New releases I’ll be looking out for include Kyoto bubblegum hardcore/postpunk band O’Summer Vacation’s new 7 Minutes Order, which I’ve already heard and is awesome, and hopefully a full album by my favourite band in Tokyo right now, the wonderful Falsettos.

I’ll also be embarking soon on the second stage of my travels to every prefecture of Japan to research its indie music scene. Following my return to Tokyo, my long-promised book on the Japanese indie music scene is now back from the editor and pencilled in for a summer release, so keep your eyes open for more on that.

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Top 20 Releases of 2015: No.1 – Hikashu – Ikitekoi Chinmoku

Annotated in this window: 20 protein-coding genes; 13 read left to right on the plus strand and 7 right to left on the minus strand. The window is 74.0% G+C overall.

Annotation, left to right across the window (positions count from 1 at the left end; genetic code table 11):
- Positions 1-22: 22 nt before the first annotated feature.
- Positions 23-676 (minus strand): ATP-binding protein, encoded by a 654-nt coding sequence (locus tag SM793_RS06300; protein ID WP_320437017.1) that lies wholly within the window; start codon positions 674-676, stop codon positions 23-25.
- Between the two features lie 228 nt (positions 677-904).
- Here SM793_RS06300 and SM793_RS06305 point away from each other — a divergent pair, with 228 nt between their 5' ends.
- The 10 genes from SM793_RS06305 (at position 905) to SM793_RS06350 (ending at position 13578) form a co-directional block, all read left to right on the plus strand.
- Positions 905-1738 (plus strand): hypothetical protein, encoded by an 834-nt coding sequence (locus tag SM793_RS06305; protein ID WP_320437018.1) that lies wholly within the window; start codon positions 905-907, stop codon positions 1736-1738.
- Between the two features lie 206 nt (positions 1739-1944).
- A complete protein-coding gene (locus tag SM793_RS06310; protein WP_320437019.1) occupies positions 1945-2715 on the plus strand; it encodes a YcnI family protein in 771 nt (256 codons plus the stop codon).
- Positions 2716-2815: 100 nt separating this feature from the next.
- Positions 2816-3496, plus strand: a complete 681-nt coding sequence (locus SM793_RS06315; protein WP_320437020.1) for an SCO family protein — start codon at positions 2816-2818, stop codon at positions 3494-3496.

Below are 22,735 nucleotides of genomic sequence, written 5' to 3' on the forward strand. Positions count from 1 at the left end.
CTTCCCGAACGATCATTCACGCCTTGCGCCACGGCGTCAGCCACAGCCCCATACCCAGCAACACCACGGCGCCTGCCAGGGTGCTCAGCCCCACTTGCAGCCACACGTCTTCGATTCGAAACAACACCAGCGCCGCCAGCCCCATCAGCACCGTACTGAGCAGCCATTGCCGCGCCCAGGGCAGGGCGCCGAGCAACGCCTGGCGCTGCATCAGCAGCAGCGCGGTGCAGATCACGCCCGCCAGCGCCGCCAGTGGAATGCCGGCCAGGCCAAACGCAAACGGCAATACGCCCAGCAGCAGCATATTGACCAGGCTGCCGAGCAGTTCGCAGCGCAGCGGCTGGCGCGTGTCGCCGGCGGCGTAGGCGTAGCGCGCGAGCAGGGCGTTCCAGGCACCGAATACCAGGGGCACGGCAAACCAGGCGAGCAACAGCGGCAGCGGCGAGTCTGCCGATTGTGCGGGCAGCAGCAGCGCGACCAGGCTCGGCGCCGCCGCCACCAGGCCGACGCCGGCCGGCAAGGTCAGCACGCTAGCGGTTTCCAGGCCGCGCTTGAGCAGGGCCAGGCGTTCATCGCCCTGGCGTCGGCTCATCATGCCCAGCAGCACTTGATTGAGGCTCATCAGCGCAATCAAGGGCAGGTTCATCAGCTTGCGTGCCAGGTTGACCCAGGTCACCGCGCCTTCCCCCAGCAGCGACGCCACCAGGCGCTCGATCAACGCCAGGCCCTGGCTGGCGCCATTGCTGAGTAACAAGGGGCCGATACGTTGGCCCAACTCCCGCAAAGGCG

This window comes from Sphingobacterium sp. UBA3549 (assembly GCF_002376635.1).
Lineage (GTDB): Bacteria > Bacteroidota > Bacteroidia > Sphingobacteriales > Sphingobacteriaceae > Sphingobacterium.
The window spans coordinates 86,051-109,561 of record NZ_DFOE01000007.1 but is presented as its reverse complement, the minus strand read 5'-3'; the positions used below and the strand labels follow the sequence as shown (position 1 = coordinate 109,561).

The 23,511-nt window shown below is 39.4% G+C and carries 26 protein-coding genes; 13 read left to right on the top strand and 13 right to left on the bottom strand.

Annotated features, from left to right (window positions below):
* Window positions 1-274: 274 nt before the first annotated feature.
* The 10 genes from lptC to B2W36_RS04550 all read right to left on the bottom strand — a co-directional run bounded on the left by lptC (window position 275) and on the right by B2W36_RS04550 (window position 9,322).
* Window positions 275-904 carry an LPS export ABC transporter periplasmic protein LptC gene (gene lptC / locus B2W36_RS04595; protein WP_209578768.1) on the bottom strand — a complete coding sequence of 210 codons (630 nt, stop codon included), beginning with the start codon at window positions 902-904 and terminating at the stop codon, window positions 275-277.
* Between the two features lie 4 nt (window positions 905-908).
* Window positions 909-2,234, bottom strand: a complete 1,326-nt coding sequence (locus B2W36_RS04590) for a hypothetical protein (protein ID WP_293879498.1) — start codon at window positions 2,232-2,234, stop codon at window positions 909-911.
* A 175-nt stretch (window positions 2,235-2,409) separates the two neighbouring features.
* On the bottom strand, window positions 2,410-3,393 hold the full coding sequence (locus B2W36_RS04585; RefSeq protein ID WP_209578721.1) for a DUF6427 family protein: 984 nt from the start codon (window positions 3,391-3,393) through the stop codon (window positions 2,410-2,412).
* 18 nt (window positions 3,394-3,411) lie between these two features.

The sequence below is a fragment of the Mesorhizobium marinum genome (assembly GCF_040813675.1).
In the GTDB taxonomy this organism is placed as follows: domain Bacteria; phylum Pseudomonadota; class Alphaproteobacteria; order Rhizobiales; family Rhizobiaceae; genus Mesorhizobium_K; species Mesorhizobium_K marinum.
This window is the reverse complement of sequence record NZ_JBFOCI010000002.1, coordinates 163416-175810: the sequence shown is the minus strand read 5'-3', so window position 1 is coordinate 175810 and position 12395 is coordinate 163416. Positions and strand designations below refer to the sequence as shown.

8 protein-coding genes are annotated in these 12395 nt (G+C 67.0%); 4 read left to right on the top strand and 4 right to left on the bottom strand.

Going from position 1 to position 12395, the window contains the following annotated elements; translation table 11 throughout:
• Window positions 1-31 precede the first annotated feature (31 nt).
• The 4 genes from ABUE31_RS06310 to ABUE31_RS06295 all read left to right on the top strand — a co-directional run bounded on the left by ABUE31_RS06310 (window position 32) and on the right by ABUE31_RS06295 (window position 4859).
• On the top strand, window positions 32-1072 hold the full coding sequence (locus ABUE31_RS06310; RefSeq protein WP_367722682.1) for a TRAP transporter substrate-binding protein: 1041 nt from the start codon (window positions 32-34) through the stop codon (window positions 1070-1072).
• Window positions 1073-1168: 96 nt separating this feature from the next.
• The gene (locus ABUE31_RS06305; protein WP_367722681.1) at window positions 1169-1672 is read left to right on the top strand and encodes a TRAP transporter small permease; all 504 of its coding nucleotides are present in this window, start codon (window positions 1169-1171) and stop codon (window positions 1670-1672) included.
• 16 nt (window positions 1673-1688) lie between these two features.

Ikitekoi Chinmoku

CD, Makigami Records, 2015

Any Hikashu album would be a contender for album of the year, and it’s only the fact that they come so thick and fast that I haven’t always heard the avant-garde ‘pataphysic rock band’s latest offering in time for compiling these rundowns.

This time round I have, and here it is. I wrote about this album back when it was initially released, and the way its overarching sense of playfulness and fun links together the music that ricochets back and forth between melody and experimentalism continues to elevate it above almost anything else out there. To Hikashu, the tools of pop and the avant-garde are just different elements in the same bag, available for them to reach for at any moment, to achieve a particular effect. At times they seem to have abandoned the idea of composition entirely in favour of this grab-bag of different elements, but they are by now such assured performers that they carry it off with aplomb.